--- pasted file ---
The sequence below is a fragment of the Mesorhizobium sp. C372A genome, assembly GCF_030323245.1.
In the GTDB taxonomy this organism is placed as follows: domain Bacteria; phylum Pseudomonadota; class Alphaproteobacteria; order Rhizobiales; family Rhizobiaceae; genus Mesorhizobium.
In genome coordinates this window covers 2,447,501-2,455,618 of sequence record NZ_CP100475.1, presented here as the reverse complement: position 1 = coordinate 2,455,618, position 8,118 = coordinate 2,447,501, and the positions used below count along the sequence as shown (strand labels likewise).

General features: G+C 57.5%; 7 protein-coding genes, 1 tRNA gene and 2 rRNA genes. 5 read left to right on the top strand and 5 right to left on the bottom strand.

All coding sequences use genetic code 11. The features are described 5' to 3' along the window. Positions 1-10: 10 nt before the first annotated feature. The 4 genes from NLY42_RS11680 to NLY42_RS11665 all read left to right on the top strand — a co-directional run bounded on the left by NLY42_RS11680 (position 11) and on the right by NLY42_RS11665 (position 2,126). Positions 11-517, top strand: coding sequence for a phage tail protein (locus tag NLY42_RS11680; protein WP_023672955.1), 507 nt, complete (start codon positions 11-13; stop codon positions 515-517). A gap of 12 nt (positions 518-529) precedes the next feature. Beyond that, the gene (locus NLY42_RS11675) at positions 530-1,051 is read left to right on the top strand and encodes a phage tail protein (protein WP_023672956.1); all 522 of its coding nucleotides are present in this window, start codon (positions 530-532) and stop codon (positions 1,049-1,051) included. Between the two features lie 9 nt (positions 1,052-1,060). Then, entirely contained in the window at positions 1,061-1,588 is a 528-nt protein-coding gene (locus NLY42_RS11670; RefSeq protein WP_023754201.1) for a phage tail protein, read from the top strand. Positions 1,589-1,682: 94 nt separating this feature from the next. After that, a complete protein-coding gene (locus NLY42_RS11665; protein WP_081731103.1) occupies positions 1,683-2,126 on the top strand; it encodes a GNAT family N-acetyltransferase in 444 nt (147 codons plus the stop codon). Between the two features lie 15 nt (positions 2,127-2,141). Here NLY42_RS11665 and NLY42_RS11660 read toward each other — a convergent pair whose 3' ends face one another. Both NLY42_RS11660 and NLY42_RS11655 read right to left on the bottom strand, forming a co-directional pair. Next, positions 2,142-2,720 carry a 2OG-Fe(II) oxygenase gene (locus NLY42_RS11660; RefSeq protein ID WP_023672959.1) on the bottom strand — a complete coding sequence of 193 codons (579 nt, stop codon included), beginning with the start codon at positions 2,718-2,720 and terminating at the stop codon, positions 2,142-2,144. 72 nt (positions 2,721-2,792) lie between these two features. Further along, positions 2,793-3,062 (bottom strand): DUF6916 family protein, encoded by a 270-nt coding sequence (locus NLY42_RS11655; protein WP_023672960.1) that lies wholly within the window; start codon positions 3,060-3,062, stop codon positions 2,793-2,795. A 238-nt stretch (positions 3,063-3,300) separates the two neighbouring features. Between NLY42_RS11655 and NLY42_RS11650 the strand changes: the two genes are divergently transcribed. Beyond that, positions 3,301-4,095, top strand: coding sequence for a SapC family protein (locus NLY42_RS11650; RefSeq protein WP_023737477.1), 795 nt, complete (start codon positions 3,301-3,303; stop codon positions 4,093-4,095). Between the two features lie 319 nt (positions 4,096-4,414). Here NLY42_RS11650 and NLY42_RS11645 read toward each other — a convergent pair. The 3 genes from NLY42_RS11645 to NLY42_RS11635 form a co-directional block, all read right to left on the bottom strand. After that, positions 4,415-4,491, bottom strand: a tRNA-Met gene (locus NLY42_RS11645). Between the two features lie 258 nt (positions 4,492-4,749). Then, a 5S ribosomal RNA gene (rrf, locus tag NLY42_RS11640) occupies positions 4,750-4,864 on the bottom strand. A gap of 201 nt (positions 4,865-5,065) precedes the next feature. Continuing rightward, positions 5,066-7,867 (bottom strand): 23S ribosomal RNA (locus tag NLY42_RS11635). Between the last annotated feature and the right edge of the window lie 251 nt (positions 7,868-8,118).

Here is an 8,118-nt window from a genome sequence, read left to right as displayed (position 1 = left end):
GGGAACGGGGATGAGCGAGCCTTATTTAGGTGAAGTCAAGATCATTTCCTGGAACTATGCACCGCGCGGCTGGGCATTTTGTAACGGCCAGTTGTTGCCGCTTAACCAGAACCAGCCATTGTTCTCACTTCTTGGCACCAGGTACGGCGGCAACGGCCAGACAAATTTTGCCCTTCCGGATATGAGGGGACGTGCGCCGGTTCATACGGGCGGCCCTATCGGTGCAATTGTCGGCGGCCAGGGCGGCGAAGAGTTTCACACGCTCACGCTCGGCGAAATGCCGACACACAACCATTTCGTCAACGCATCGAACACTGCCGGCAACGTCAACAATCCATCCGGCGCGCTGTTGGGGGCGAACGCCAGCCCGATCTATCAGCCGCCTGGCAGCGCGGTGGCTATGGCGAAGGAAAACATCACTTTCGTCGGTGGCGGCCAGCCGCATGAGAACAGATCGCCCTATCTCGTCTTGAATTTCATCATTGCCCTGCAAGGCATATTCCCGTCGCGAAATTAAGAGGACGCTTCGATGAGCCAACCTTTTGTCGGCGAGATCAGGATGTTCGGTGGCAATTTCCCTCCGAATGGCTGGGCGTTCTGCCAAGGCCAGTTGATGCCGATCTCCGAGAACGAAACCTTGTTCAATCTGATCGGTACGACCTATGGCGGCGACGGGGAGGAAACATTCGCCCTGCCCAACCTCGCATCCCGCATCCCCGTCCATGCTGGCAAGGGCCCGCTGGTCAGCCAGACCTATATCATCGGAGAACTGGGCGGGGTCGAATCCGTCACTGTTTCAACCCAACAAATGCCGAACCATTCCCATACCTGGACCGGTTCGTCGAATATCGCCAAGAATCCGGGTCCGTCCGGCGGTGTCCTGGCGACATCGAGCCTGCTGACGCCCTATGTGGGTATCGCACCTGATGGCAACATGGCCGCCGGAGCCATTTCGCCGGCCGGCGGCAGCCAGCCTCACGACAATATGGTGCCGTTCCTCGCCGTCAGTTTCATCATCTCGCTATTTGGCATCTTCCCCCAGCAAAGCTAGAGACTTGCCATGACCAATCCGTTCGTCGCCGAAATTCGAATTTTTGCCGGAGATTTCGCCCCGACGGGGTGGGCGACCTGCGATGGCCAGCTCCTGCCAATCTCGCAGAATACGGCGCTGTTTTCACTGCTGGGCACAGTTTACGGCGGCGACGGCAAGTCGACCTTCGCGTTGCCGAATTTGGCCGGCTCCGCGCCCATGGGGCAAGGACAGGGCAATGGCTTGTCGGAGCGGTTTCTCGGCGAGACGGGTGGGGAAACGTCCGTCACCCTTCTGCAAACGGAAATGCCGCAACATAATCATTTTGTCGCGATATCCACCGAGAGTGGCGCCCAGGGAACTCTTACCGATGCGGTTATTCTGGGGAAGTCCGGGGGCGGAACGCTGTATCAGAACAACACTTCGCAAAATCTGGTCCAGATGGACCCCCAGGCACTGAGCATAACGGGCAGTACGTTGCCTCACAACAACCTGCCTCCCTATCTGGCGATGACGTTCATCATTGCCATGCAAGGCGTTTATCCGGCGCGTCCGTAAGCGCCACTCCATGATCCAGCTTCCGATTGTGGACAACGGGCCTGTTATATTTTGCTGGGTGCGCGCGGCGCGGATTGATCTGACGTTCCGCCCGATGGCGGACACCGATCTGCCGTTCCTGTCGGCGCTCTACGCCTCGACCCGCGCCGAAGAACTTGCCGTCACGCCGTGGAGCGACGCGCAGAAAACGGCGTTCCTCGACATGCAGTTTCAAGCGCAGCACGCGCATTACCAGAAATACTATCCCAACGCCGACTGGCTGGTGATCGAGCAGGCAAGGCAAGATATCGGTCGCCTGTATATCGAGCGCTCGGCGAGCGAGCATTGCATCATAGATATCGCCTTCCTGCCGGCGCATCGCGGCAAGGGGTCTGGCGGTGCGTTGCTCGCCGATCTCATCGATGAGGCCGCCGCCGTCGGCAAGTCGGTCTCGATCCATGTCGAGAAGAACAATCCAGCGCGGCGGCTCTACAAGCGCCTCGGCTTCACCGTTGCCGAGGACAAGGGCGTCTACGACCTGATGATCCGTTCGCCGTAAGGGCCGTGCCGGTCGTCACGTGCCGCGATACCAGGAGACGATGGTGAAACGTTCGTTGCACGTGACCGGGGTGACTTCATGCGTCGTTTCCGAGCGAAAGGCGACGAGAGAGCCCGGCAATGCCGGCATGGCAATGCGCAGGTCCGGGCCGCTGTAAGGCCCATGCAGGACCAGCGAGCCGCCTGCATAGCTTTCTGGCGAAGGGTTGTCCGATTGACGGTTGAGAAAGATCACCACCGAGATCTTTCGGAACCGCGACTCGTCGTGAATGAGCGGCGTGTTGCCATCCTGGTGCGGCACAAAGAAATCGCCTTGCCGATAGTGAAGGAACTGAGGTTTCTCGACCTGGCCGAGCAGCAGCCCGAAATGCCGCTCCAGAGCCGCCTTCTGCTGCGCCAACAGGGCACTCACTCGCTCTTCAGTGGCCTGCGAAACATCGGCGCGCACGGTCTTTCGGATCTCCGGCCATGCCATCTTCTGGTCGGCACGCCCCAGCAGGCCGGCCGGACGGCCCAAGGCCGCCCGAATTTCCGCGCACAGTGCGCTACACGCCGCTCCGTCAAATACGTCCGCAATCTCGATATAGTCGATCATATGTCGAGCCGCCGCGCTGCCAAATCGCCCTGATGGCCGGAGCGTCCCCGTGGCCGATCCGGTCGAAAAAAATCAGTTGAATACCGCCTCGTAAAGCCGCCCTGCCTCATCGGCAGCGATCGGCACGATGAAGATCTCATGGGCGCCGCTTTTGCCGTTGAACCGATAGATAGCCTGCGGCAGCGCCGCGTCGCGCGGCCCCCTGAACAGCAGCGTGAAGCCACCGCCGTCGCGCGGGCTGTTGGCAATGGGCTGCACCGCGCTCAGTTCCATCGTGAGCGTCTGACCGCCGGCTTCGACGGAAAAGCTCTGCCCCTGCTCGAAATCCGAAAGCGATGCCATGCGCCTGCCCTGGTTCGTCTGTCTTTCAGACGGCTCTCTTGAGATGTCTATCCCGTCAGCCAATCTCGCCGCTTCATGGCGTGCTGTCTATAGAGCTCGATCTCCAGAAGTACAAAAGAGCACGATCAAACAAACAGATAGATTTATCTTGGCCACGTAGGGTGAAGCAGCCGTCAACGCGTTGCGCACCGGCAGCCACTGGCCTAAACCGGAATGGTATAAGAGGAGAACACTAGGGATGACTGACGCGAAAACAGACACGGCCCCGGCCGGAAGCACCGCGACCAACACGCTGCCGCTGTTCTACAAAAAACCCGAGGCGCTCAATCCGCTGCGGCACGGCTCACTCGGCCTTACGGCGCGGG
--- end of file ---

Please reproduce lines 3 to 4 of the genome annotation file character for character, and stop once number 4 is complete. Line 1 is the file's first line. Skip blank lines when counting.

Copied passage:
In genome coordinates this window covers 2,447,501-2,455,618 of sequence record NZ_CP100475.1, presented here as the reverse complement: position 1 = coordinate 2,455,618, position 8,118 = coordinate 2,447,501, and the positions used below count along the sequence as shown (strand labels likewise).

General features: G+C 57.5%; 7 protein-coding genes, 1 tRNA gene and 2 rRNA genes. 5 read left to right on the top strand and 5 right to left on the bottom strand.